Senate Democrats plan to force a floor vote on health care that would give Democrats another opportunity hit vulnerable Republicans like Gardner on pre-existing conditions protections.
“Republicans campaigned on protecting Americans with pre-existing conditions, but they’re silent when the Trump administration sues to undo the whole ACA,” Schumer told reporters last week, referring to the GOP lawsuit. “This vote will be a test.”
Republicans say they aren’t worried, arguing the debate has since shifted to Medicare for All.
“It’s going to be difficult for [Senate] Democrats to run on ObamaCare when the loudest voices in the party aren’t talking about it,” the Republican strategist said.
During last week’s Democratic presidential primary debates in Detroit, almost a full hour was dedicated to discussing and dissecting Medicare for All. Only two presidential candidates — Sens. Cory Booker (D-N.J.) and Kirsten Gillibrand (D-N.Y.) — briefly mentioned the ACA lawsuit.
The White House has also taken notice.
“We've noticed with some bit of delight and irony that the Democrats seem way past ObamaCare at this point,” White House senior counselor Kellyanne Conway told reporters Wednesday.
"They're all just marching toward socialized medicine, government-run health care, wrapped up with something called Medicare for All, which basically means less Medicare for seniors. So if they're not talking about ObamaCare, why should we be?"
The rift among White House contenders is frustrating some Senate Democrats.
“I understand the need for candidates in a competitive situation to not emphasize areas of agreement, but we still want to win a general election, and the most effective way to the general election was making absolutely crystal clear: Democrats are about protecting and expanding health care and Republicans are dedicated to taking it away,” said Sen. Brian Schatz(D-Hawaii).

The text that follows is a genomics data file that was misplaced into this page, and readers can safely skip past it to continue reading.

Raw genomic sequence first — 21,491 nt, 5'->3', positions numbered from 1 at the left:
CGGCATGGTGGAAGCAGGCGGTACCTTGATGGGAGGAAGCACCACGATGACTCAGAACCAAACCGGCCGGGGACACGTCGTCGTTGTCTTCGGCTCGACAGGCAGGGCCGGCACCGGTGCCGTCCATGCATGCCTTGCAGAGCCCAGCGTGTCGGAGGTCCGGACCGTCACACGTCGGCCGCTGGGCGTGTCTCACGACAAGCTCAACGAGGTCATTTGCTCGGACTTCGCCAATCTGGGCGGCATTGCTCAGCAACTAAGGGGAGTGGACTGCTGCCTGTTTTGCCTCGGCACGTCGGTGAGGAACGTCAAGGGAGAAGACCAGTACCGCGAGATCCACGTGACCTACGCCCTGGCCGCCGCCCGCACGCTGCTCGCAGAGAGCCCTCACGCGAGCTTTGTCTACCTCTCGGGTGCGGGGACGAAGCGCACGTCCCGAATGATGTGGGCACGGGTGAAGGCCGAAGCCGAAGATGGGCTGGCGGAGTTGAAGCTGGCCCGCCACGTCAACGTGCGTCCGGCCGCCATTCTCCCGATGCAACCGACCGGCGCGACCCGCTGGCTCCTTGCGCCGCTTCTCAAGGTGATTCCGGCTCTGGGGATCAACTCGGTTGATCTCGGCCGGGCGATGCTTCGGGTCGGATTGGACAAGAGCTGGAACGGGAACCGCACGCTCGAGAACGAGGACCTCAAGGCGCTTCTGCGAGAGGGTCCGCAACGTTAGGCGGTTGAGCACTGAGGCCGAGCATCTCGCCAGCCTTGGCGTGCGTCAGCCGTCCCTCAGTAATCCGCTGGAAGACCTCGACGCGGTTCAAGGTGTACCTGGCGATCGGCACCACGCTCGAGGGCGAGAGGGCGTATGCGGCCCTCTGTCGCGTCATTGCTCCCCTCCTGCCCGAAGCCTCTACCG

Democrats argue voters aren’t likely to be distracted by the Medicare for All debate.
A Morning Consult poll conducted July 25–27 found that voters trust Democrats more than Republicans when it comes to health care by a 9 point margin.
The same poll found that health care is the third most important issue among registered voters who participate in general elections, and it’s the No. 1 issue for primary voters.
“We're hitting them on their voting records and they're grasping at straws trying to find some angle to push back on health care because they know they’re losing on the issue,” said Democratic Senatorial Campaign Committee spokesperson Stewart Boss.
“This is an area where Democrats have a clear and commanding advantage, and the Republican agenda to repeal the health care law and gut protections for pre-existing conditions remains toxic with voters across the country.”